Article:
How Does Art Affect Culture and Society? - Masterpiece Mixers
The Philippines is commonly referred to as a melting pot of western and eastern cultures. The traditional culture of the Literature And Arts. "Culture of the Philippines". cypenv.info Jochi pork cypenv.info Philippine cuisine portal · Flag of the cypenv.info The arts of the Philippines reflect a society with diverse cultural influences and traditions. The Malayan A variety of new literary journals began to be published .
Over the years, however, the Philippine film industry has registered a steady decline in movie viewership from million in to 63 million in Filipino cuisine La Paz Batchoy is a noodle soup made with pork organs, crushed pork cracklings, chicken stock and beef loin. Filipinos cook a variety of foods influenced by of main IndianChineseinfluences indigenous ingredients. Eating out is a favorite Filipino pastime. A typical Pinoy diet consists at most of six meals a day; breakfast, snacks, lunch, snacks, dinner, and again a midnight snack before going to sleep.
Rice is a staple in the Filipino diet, and is usually eaten together with other dishes.
Filipinos regularly use spoons together with forks and knives. Some also eat with their hands, especially in informal settings, and also Filipinos use chopsticks when eating seafood.
Other popular dishes brought from Southeast Asianand Spanish influences include afritada, asadochorizoempanadasmani roasted peanutspaksiw fish or pork, cooked in vinegar and water with some spices like garlic and pepperpan de sal bread of saltpescado frito fried or grilled fishsisigtorta omelettekare-kare ox-tail stewkilawen, pinakbet vegetable stewpinapaitan, and sinigang tamarind soup with a variety of pork, fish, or prawns.
Some delicacies eaten by some Filipinos may seem unappetizing to the Western palate include balut boiled egg with a fertilized duckling insidelonganisa sweet sausageand dinuguan soup made from pork blood.
Popular snacks and desserts such as chicharon deep fried pork or chicken skinhalo-halo crushed ice with evaporated milkflan, sliced tropical fruitand sweet beansputo white rice cakesbibingka rice cake with butter or margarine and salted eggsensaymada sweet roll with grated cheese on toppolvoron powder candyand tsokolate chocolate are usually eaten outside the three main meals.
Every province has its own specialty and tastes vary in each region.
Art of the Philippines
In Bicolfor example, foods are generally spicier than elsewhere in the Philippines. Patis fish saucesuka vinegartoyo soy saucebagoongand banana ketchup are the most common condiments found in Filipino homes and restaurants. This implies that there will be no special venues or spaces for art because it virtually exists wherever and whenever there is human activity.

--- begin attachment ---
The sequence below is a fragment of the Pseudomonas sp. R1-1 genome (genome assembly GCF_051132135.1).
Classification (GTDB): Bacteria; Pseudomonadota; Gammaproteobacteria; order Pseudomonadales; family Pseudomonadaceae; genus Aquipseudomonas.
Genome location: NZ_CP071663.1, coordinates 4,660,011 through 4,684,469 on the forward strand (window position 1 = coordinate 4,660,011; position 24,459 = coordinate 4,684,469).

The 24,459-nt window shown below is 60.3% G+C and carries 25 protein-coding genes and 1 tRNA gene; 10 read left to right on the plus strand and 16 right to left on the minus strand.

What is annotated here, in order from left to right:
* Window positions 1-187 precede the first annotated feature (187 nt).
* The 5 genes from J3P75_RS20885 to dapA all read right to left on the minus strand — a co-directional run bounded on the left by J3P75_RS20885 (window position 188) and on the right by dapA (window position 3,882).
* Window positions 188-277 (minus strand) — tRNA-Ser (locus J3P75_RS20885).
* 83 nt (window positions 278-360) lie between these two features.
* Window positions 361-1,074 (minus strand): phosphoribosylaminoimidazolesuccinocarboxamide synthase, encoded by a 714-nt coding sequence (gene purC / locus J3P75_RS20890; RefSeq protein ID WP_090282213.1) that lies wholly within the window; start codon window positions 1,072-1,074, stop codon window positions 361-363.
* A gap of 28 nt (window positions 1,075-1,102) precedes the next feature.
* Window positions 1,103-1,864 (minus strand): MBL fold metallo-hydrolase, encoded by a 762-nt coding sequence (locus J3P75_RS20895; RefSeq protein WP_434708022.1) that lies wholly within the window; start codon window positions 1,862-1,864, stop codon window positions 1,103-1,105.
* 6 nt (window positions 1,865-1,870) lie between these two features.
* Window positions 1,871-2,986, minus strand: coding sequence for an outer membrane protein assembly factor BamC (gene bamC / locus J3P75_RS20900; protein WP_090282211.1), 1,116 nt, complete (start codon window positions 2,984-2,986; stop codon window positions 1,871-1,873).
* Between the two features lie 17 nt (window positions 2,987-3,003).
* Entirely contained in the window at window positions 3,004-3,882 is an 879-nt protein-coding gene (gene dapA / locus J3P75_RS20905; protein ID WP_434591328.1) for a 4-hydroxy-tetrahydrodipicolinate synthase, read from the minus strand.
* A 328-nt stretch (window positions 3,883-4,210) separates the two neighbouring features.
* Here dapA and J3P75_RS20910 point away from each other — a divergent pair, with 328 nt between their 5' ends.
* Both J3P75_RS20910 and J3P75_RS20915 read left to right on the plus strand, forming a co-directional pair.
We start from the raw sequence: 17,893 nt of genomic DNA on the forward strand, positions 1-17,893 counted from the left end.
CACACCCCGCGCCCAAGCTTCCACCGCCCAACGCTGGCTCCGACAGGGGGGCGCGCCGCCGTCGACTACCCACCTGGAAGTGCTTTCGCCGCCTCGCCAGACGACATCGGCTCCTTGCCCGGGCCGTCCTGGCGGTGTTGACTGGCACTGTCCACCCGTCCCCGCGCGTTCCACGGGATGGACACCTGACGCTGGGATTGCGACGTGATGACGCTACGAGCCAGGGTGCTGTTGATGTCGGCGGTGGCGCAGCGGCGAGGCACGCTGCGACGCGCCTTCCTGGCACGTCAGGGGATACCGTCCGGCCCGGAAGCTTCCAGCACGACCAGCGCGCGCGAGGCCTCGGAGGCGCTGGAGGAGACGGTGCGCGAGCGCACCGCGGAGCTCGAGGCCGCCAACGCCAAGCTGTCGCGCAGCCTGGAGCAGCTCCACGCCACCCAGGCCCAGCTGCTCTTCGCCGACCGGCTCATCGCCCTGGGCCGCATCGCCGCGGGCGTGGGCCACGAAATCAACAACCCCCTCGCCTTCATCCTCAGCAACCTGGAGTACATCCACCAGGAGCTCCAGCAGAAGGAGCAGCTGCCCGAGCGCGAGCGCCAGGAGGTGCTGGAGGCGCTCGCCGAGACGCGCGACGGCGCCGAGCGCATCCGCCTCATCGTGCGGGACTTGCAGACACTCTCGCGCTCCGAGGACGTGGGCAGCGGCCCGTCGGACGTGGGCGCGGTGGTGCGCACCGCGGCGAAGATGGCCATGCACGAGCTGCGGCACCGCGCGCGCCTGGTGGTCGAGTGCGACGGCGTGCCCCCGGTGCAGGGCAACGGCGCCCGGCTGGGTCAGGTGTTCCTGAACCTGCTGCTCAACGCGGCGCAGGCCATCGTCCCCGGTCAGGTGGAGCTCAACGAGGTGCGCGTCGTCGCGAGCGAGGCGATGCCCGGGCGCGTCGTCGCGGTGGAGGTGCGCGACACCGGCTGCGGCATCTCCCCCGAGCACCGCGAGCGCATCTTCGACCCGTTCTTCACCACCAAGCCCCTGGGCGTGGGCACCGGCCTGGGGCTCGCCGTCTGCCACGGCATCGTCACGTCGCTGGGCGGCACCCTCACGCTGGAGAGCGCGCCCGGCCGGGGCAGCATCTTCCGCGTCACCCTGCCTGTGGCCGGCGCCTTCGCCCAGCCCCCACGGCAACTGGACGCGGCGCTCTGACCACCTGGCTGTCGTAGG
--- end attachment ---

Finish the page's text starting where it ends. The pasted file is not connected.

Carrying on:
Equality of opportunity for participation in the artistic, creative process; there are relatively no superstars, for the source of power is not the individual, who is only a channel of divine inspiration or creativity.
Art of the Philippines - Wikipedia
Thus, the author or creator is often anonymous. The artist is not separate from his audience or society, comunal participation is the norm. Everybody is expected to be an artist and participate in creative, expressive activities. Flexibility of material, technical, and formal requirements. No rigid or fixed standards dictate the choice of materials, techniques, and forms for artistic creation and expression, e. Such flexibility ensures a wider participation of people in artistic activity. Use of available resources for artistic creation.
Art is not synonymous with big production costs because what matters is artistic excellence or the creative idea as well as making art part of everyday life. Thus, the least expensive mediums, e. And even the most practical objects like a coconut grater, container, knife handle, tree stump, mat, or hat can become a medium for the finest art. Emphasis on the creative process rather than the finished product, endowing extemporaneous, improvisatory or spontaneous expressions of creativity a higher value than deliberate, often solitary, conceptualization and composition of forms.
This valuing of process rather than product nurtures creative health and can inhibit mere idolizing of masterpieces and obsession with permanence Simultaneity of conception and realization. Affirmation of the creative imagination through the tradition of instant mirroring or biofeedback, which, together with emphasis on the creative process, provides an excellent condition for communal participation.
As the Philippines became more Westernized towards the latter part of the 19th century because of exposure to European liberal and secular ideas, particularly in the urban centers, these contexts were replaced by their exact opposite. Artistic creation becomes highly specialistic, separate from everyday life, an assertion of the individual ego, and driven by commercial success.